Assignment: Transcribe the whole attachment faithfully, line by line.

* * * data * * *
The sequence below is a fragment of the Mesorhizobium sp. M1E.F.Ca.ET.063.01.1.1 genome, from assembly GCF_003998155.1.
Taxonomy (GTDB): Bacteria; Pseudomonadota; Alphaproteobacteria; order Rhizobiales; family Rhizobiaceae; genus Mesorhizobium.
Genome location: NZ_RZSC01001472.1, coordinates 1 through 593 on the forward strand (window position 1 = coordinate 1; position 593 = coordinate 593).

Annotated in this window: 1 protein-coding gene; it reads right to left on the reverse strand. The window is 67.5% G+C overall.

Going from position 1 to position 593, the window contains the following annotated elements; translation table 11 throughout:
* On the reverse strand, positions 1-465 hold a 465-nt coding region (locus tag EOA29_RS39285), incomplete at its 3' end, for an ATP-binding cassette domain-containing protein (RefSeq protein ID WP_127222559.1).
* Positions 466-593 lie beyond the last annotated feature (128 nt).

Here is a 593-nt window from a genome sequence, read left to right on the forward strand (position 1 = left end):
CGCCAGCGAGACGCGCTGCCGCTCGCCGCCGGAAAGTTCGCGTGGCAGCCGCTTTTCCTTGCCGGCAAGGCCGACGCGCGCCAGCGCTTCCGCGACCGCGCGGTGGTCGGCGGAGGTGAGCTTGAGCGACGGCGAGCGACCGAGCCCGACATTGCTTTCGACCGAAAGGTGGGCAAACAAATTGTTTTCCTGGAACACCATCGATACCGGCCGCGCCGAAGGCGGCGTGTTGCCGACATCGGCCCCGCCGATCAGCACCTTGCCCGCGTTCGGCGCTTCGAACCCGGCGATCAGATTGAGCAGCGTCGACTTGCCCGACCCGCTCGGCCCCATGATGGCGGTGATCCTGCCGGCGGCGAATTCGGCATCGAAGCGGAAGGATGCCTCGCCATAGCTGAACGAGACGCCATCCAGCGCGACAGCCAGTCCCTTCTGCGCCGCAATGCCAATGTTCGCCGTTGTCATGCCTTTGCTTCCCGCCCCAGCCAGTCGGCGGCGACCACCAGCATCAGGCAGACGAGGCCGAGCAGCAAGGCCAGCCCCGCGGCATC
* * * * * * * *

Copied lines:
The sequence below is a fragment of the Mesorhizobium sp. M1E.F.Ca.ET.063.01.1.1 genome, from assembly GCF_003998155.1.
Taxonomy (GTDB): Bacteria; Pseudomonadota; Alphaproteobacteria; order Rhizobiales; family Rhizobiaceae; genus Mesorhizobium.
Genome location: NZ_RZSC01001472.1, coordinates 1 through 593 on the forward strand (window position 1 = coordinate 1; position 593 = coordinate 593).

Annotated in this window: 1 protein-coding gene; it reads right to left on the reverse strand. The window is 67.5% G+C overall.

Going from position 1 to position 593, the window contains the following annotated elements; translation table 11 throughout:
* On the reverse strand, positions 1-465 hold a 465-nt coding region (locus tag EOA29_RS39285), incomplete at its 3' end, for an ATP-binding cassette domain-containing protein (RefSeq protein ID WP_127222559.1).
* Positions 466-593 lie beyond the last annotated feature (128 nt).

Here is a 593-nt window from a genome sequence, read left to right on the forward strand (position 1 = left end):
CGCCAGCGAGACGCGCTGCCGCTCGCCGCCGGAAAGTTCGCGTGGCAGCCGCTTTTCCTTGCCGGCAAGGCCGACGCGCGCCAGCGCTTCCGCGACCGCGCGGTGGTCGGCGGAGGTGAGCTTGAGCGACGGCGAGCGACCGAGCCCGACATTGCTTTCGACCGAAAGGTGGGCAAACAAATTGTTTTCCTGGAACACCATCGATACCGGCCGCGCCGAAGGCGGCGTGTTGCCGACATCGGCCCCGCCGATCAGCACCTTGCCCGCGTTCGGCGCTTCGAACCCGGCGATCAGATTGAGCAGCGTCGACTTGCCCGACCCGCTCGGCCCCATGATGGCGGTGATCCTGCCGGCGGCGAATTCGGCATCGAAGCGGAAGGATGCCTCGCCATAGCTGAACGAGACGCCATCCAGCGCGACAGCCAGTCCCTTCTGCGCCGCAATGCCAATGTTCGCCGTTGTCATGCCTTTGCTTCCCGCCCCAGCCAGTCGGCGGCGACCACCAGCATCAGGCAGACGAGGCCGAGCAGCAAGGCCAGCCCCGCGGCATC